HERBERT Water Gipsies ii. 16 Don't worry, Fred. It don't signify.
8. intr. U.S. slang (chiefly Blacks'). To boast or brag; to make
insulting remarks or insinuations.
1932 Evening Sun (Baltimore) 9 Dec. 31/5 Signify, to pretend to have
knowledge of a matter or subject in which one is poorly informed. 1935
Z. N. HURSTON Mules & Men I. vii. 161 Aw, woman, quit tryin' to
signify. Ah kin signify all Ah please, Mr. Nappy-chin. 1948 Common
Ground Summer 42/2 He was signifying and getting his revenge through
songs. 1968 Down Beat 7 Mar. 38/3 One night Billie brought the personal
element into focus by signifying, which in Harlemese means making a
series of pointed but oblique remarks apparently addressed to no one in
particular, but unmistakable in intention in such a close-knit circle.
1969 C. MITCHELL Lang. Behavior in Black Urban Community iii. 96, I
wasn't signifying at her, but..if the shoe fits, wear it. 1973 A. DUNDES
Mother Wit 141/2 A sample of some of the special techniques and forms of
extended word play should convince even the most adamant sceptic that no
black child who can signify or play the dozens can rightly be called
lacking in verbal skills.
[a. F. signe, sine, ad. L. signum mark, token, etc.]
I. 1. a. A gesture or motion of the hand, head, etc., serving to
convey an intimation or to communicate some idea. Freq. in the phrases
to make a sign or signs, and by signs.
a1225 Ancr. R. 70 Heo schal habben leaue to..makien signes touward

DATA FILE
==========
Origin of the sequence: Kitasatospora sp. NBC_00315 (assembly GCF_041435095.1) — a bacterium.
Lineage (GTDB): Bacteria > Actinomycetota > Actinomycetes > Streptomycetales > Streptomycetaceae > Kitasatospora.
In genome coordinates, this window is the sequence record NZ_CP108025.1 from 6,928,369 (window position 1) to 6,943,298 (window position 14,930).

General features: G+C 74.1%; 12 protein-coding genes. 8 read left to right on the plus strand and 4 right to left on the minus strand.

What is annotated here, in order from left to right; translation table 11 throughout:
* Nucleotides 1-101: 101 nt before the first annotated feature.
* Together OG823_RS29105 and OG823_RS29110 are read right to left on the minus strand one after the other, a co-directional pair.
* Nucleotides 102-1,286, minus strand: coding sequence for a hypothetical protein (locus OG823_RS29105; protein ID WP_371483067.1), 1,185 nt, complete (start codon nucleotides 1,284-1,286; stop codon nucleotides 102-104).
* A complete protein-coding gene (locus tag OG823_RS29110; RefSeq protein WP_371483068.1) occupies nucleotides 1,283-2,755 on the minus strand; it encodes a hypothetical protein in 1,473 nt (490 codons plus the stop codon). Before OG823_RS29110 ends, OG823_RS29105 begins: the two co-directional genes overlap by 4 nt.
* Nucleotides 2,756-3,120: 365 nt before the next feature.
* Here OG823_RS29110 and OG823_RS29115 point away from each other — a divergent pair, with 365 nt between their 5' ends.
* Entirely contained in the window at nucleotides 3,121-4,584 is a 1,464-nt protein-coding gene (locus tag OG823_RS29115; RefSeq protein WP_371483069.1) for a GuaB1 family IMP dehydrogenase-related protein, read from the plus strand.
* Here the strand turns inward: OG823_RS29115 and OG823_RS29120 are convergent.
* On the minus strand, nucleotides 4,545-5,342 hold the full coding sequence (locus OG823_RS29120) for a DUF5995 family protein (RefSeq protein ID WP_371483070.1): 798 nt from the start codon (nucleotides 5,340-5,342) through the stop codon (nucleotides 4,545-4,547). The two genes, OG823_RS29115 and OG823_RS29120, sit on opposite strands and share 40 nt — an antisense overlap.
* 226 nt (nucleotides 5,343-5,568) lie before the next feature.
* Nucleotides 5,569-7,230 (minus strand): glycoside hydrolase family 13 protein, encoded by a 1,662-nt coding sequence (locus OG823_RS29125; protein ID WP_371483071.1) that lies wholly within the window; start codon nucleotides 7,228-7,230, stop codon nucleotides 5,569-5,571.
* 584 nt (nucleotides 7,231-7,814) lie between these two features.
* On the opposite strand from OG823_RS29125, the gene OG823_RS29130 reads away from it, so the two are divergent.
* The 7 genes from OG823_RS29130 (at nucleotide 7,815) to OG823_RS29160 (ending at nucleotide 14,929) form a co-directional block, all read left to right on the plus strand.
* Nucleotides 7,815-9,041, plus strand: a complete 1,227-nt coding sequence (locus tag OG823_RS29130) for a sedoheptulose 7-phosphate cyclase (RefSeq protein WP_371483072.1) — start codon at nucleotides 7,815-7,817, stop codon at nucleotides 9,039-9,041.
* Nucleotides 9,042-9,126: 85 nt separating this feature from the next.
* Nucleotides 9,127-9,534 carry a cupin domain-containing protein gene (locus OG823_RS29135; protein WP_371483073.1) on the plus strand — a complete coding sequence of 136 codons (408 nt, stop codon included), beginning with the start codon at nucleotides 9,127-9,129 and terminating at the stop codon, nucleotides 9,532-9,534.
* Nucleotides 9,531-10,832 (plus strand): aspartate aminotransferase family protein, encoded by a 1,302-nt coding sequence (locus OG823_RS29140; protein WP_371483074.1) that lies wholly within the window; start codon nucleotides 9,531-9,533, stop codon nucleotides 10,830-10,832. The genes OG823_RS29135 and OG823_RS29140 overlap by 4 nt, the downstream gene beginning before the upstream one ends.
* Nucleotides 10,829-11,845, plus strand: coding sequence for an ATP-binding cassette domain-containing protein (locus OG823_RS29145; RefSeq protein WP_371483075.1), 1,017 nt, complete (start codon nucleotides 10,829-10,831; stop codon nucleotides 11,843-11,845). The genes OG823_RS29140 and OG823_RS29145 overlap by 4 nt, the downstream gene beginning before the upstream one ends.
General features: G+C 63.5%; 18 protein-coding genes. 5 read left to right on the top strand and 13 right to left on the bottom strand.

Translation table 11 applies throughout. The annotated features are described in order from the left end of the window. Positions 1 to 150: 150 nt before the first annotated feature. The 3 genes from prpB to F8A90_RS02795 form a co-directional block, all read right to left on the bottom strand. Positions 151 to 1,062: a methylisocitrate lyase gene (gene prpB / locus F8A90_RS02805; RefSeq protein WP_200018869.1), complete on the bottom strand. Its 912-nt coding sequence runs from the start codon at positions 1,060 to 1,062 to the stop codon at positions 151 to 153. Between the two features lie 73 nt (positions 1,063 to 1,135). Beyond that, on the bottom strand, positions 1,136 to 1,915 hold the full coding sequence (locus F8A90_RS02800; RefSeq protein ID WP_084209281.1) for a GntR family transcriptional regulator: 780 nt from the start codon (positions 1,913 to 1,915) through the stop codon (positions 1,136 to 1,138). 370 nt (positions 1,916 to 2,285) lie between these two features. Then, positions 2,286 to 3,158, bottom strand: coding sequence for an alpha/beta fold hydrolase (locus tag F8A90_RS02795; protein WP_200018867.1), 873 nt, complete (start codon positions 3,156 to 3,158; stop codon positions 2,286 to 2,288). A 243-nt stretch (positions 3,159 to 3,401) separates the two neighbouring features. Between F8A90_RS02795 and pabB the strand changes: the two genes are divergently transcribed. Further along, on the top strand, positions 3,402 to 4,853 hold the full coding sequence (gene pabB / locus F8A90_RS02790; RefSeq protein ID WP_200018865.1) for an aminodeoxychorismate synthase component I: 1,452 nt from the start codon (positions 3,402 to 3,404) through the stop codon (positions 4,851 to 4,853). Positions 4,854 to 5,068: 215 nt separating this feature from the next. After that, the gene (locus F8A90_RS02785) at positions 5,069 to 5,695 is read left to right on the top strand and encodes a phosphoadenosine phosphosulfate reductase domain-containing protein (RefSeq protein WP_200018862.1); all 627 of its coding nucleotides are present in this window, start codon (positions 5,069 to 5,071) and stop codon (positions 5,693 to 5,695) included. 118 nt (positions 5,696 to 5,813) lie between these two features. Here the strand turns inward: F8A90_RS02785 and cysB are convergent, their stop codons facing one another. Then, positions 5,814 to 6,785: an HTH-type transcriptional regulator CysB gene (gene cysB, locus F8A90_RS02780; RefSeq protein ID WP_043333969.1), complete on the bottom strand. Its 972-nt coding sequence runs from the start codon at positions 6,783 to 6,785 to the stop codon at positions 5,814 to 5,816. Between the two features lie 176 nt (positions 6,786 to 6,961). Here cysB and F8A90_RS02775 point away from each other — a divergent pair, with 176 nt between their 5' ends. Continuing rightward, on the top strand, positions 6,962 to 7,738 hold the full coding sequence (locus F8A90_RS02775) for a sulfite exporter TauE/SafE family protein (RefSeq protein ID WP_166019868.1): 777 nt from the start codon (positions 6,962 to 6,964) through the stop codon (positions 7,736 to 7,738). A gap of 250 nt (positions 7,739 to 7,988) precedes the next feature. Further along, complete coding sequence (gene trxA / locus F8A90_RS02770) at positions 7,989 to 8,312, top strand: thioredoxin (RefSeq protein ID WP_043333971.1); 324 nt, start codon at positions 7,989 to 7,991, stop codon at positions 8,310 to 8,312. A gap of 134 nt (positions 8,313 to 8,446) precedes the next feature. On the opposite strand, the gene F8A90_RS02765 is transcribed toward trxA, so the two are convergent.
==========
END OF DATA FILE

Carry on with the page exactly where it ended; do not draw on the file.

hire of one glede chere. c1350 Will. Palerne 2740 To e hert & e hinde he
turned him a-eine, & bi certeyn signes sone he hem taut. c1385 CHAUCER
L.G.W. 2367 Philomene, She..preyede hym with signys to gon Vn-to the
queen..And be signys swor hym manye an oth [etc.]. c1400 MANDEVILLE
(Roxb.) xxii. 100 ai speke not, bot..makez signes as mounkes duse. 1508
DUNBAR Tua Mariit Wemen 467, I have ane secrete serwand,..That me
supportis of sic nedis, quhen I a syne mak. 1530 PALSGR. 702/2 I spake
nothyng to him, but I shewed hym of it by signe otherwise. 1595 SHAKES.
John IV. ii. 237 Thou didst vnderstand me by my signes, And didst in
signes againe parley with sinne. 1626 BACON New Atl. 4 Warning us off by
signes that they made. 1664 BUTLER Hud. II. ii. 758 Then Hudibras, with
face and hand, Made signs for Silence. 1712 STEELE Spect. No. 454 4 The
Coachmen make Signs with their Fingers..to intimate how much they have
got that Day. 1791 MRS. RADCLIFFE Rom. Forest x, The moment Peter saw
her he made a sign of silence. 1839 F. A. KEMBLE Resid. in Georgia
(1863) 37 More by signs and dumb show than words. 1873 DIXON Two Queens
XVI. ii. III. 193 Scores of starving men were ready on a sign to hunt
b. A show or pretence of something. Obs.
c1400 MANDEVILLE (Roxb.) iii. 10 He made signe of etyng and feyned as
he had etyn. 1485 CAXTON Chas. Gt. 230 The whyche..made to hym synge of
loue and of subgectyon..vnder the shadowe of decepcyon. a1548 HALL
Chron., Hen. VI, 91b, Then he and all his companye made a signe of
c. A signal.
1601 SHAKES. Jul. C. V. i. 23 Mark Antony, shall we giue signe of
Battaile?.. No Cæsar. 1615 G. SANDYS Trav. 298 The Charioteers started